Setting Intentions (Ujjayi)
This year’s global pandemic gifted me early on with two aspects of myself long recessed: running and poetry. I began pounding the Tuscaloosa pavement again because my gym closed in the spring, and when it reopened this summer, breathing around other sweaty humans remained ill-advised. I began reading poetry again because I couldn’t focus on any group of words longer than a couple of pages. Reading the standard-length essay, like the one you’re reading now, became impossible. I needed some truth mainlined quickly and beautifully, the way only poetry obliges.
I’d curtailed running years ago because of a knee injury, and stopped reading poetry because of a more imperceptible injury to my writer’s soul. I couldn’t hack it as a poet. As an essayist, the work was still brutal, but doable, with its ample space to fuck things up—fucking up in essays, in fact, is laudable—and I read less and less poetry because I didn’t want a reminder of my writerly shortcomings. The idea that I could do both well never occurred to me.
Which, given the history of overlap between essays and poetry, is insane. And as a reminder, lately the poet/essayists are popping up everywhere, like so many…like so many Gizmos fed after midnight. Rather than resenting them for writing two genres beautifully, I’m reading them. In a summer comprised of extra-long runs and extra-short readings, I waded into Beth Ann Fennelly’s Heating and Cooling: 52 Micro-Memoirs, which immediately revealed what years of self-pity obfuscated. An essayist is a poet is an essayist. Of course essays can be as brief and mainlineable as poems. And anyway, Fennelly isn’t constrained by genre. Heating and Cooling is a collection of poetic essays forming compressed portraits of her life, dark desires and warm wisdoms and petty jealousies. All feelings and forms welcome.
And hey, she writes about running! In the midst of reading the book, feeling all woo-woo, we’re-all-leaves-of-grass about my writerly self, my body broke down. First I strained a calf muscle, then re-injured my knee. (Fennelly gets to be a poet and an essayist and a runner, which I highlight here with zero bitterness). As an imperfect running substitute, I began yoga through Zoom, two modern practices that seem mutually exclusive. Nevertheless, week after week, as I listened to instructors marry poetic Sanskrit with prosaic American pose translations to teach the body how to move mindfully, I persisted.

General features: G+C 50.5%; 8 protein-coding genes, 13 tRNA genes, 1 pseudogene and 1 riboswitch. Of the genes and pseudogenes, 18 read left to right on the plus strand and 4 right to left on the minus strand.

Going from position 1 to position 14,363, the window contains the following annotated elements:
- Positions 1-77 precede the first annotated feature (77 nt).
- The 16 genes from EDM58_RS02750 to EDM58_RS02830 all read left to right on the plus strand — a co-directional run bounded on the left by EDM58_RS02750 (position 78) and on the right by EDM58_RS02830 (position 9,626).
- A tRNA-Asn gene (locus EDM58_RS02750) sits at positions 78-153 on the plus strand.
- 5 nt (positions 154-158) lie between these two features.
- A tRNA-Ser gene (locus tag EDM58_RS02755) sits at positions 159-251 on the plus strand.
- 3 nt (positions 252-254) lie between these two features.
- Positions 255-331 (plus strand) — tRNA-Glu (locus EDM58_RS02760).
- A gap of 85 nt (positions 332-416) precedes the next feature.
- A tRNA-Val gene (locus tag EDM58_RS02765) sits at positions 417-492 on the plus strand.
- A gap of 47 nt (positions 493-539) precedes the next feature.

In the midst of a yoga pose, it doesn’t like I’m doing anything, until I’m nearly finished doing it. For instance, the idea that not setting a clear intention can be intention itself—we shall simply see what this next fifty minutes holds. Once I’m in position for enough time to recognize all the work that’s behind me, the pose is over. It’s time to move onto the next one.
Mountain Pose (Tadasana)
Arms rest at the sides, palms facing out. Really this pose requires just standing there, a simple enough position that can also, depending on context, make a body feel buck naked. Writing in the first person does the same; it’s at once natural and terrifying. It’s a reckoning with the self: this is who I am and what I have to give. Ommmm. I am an asshole who does yoga for exercise, not for the benefits of clarity or oneness. Let’s dive into the sweaty parts. I am a person who would rather be running.
From the outset of Heating and Cooling, Fennelly comfortably lays herself bare. In “I Come from a Long Line of Modest Achievers,” she writes, “I’m fond of recalling how my mother is fond of recalling how my great-grandfather was the very first person to walk across the Brooklyn Bridge on the second day.” This early essay, presented fully here, is one of the micro-est of her memoirs, and as in so many others, we settle into the playful conversation between the title and the text. This one-sentence legacy of semi-greatness is a precursor to bigger stories, but the wry wit persists. She stands easily in the essayist’s Mountain.
Downward-Facing Dog (Adho Mukha Svanasana)
Here I forward-fold and walk my hands outward to make myself an upside-down V, or if I’m feeling poetic, make myself the Charles, the Ponte Vecchio. This pose serves as a refrain for the yoga class, returned to intermittently between other poses, since it’s supposedly among the most effortless. A few weeks ago my son toddled into my Zoom yoga class during Downward Dog, and in his imitative fashion, Downward-Dogged underneath me, creating a double-human-bridge. Having lived so much inside Heating and Cooling lately, I thought of how this image would look through time. For now, I was the bigger bridge protecting him, showing him how it’s done, and soon, before I know it, the metaphorical human bridge he builds underneath will support the psychic and literal weight of tired old me.
Fennelly’s series of five “Married Love” missives act as the book’s Downward Dogs, interspersed at nearly equal intervals, and show the endearments of a marriage across time. That includes the tenderness of turning on each other’s seat warmers in a cold car, and tenderness of another kind: how best to cool testicles after a vasectomy. As a novice yogi, one of my skepticisms with the practice is its dedication toward centeredness. For me this translates to earnestness, a quality I despise most especially when I find it in myself. Like Fennelly, I want to be able to laugh at all our bodies can do with and for one another, and all we can’t. Even with our heads upside down, ass in air, which is obviously the best time for laughter.
Pigeon Pose (Kapotasana)
This hip-opening pose begs the question, was the human body meant to bend this way? Will I ever be able to de-pretzel my lower leg, currently tucked between my chest and chin, forward-folding over my knee into agony? When my creative writing students struggle with the essay, it’s often because they haven’t yet found the appropriate container, or form, for their content. If the stretch is supposed to center in their hips, their knees are aflame instead. Something is off, and though an instructor can guide them, only the practitioner can figure out how to right themselves.